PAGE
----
The inertia in the grid changes frequently–hour by hour or even more often–so a good real-time picture is important. The tool will improve National Grid ESO’s ability to manage system stability across the entire network as more renewable energy connects to the grid.

“It…will enable us to generate inertia in a greener way and map and monitor it rather than bringing on coal or gas plants when inertia levels are estimated to be low,” said Julian Leslie, Head of Networks at National Grid ESO in a statement.

The biggest uncertainties existed in the interface between the inertia forecasting system and the various forecasting systems that fed it “predictor” data, such as demand and generation levels.

“GE Digital and National Grid ESO had to work together to develop the interface to share data between these different operational systems–collaborating on the design, then developing from either side in parallel, and finally connecting the systems together,” Clark explained. “We minimized risk on this by collaborating closely on the interface design, and testing as parts of the interface gradually came online (e.g., as the different source forecast systems were connected). This let us spot any problems early and start working on solutions as quickly as possible.”

He continued, “We held regular weekly meetings between the GE Digital and National Grid ESO teams during the project. These meetings enabled us to quickly identify and work to resolve issues…We also felt the benefit of incremental deployment and testing of functionality as it became available instead of testing everything at once near the end of the project.”



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Due to the growing volume of variable renewable generation, networks require enhanced system visibility and understanding to deliver fast-acting response services. GE Digital’s Effective Inertia Metering & Forecasting provides confidence to operators to make decisions on appropriate response service. Image used courtesy of GE Digital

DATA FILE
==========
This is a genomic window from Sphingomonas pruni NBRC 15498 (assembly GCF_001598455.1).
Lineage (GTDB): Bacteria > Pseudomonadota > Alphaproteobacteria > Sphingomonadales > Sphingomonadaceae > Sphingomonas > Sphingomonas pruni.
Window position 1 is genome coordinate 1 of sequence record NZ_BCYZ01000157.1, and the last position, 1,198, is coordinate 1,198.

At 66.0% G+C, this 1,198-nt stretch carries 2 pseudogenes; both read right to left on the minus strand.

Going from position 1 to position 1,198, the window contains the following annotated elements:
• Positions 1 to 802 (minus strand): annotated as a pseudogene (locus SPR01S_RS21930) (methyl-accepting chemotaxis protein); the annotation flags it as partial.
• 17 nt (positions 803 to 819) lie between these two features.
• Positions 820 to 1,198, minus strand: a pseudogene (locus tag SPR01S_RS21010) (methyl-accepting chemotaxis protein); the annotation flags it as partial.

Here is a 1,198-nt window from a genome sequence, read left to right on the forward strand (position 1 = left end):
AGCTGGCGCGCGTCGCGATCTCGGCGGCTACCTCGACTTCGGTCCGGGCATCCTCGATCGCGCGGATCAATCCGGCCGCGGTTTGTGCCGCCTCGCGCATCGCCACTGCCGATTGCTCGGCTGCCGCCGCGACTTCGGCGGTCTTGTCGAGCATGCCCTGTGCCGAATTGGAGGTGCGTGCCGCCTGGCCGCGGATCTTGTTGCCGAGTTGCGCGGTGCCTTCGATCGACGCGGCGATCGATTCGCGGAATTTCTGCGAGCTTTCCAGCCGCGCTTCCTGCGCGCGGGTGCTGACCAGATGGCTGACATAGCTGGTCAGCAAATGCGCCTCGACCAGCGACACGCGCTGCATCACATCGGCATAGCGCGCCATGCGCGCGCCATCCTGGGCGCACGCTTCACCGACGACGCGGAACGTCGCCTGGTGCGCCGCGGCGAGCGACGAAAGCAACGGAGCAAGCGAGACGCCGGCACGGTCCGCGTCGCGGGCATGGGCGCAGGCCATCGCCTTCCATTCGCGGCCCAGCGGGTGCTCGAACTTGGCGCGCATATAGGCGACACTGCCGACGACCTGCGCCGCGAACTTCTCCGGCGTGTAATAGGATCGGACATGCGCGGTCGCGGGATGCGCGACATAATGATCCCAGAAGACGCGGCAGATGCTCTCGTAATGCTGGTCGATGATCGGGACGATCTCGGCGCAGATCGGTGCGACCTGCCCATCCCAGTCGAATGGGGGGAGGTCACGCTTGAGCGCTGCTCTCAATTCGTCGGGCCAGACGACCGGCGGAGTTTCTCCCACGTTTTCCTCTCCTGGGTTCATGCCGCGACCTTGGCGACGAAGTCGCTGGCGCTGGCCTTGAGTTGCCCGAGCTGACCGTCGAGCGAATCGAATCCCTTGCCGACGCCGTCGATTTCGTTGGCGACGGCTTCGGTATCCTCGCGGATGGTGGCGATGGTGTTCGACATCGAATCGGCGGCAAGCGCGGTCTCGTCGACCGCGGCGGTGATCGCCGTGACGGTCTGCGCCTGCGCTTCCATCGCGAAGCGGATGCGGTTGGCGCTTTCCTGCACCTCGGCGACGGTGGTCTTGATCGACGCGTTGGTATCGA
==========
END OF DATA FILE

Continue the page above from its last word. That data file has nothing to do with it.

The Future of the Grid

This technology is just beginning to be deployed in power grids, as more grids see higher penetrations of inverter-connected energy resources like renewables and HVDC links but more and more utilities are heading beyond the point where they can “install and ignore” inverter-connected generation.

“It is cheaper to think about inertia sooner so you can plan and procure effectively, than have to pay a lot to turn off wind and turn on coal/gas plants to provide inertia when suddenly it becomes a problem on the grid,” Clark said.

The technology can also be used in fast-acting intelligent grid control systems that respond to generator or load disconnections. Knowing the inertia of the region helps these schemes decide how much of a response is needed to stabilize the grid.

GE Digital, National Grid ESO, and the UK National Physical Laboratory are reviewing the performance of the inertia measurements and forecasts which are expected to be completed later in 2022.


Feature image used courtesy of GE Digital